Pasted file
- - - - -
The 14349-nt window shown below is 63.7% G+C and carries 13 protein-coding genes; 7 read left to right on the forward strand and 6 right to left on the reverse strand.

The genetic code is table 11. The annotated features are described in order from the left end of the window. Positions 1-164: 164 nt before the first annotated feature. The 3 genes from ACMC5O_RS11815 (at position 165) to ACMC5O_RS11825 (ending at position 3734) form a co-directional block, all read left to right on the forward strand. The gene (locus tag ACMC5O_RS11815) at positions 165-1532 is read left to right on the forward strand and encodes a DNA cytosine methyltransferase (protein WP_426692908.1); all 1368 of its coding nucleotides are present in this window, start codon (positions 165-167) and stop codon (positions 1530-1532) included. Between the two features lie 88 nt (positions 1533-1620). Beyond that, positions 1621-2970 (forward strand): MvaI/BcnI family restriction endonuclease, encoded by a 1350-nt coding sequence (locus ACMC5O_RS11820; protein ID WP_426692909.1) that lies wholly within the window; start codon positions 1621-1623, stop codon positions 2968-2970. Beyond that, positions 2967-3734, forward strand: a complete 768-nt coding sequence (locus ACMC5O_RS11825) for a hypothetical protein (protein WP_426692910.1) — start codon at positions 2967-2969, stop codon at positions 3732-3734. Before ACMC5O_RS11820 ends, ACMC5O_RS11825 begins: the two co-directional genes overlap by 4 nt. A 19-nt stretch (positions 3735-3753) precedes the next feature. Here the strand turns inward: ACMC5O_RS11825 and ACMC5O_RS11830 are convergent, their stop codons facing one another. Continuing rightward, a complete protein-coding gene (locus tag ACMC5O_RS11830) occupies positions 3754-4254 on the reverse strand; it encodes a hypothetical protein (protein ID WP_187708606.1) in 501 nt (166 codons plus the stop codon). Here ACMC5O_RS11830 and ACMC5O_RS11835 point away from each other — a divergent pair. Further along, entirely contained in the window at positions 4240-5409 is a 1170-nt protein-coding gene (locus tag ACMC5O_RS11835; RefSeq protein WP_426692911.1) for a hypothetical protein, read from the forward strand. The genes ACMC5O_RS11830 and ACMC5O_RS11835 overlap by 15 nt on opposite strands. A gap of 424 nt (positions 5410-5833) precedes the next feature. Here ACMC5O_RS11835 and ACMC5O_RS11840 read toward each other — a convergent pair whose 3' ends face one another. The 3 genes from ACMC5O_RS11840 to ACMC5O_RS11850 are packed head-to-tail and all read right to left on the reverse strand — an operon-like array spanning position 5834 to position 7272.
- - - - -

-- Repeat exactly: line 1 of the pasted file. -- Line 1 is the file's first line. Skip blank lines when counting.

The 14349-nt window shown below is 63.7% G+C and carries 13 protein-coding genes; 7 read left to right on the forward strand and 6 right to left on the reverse strand.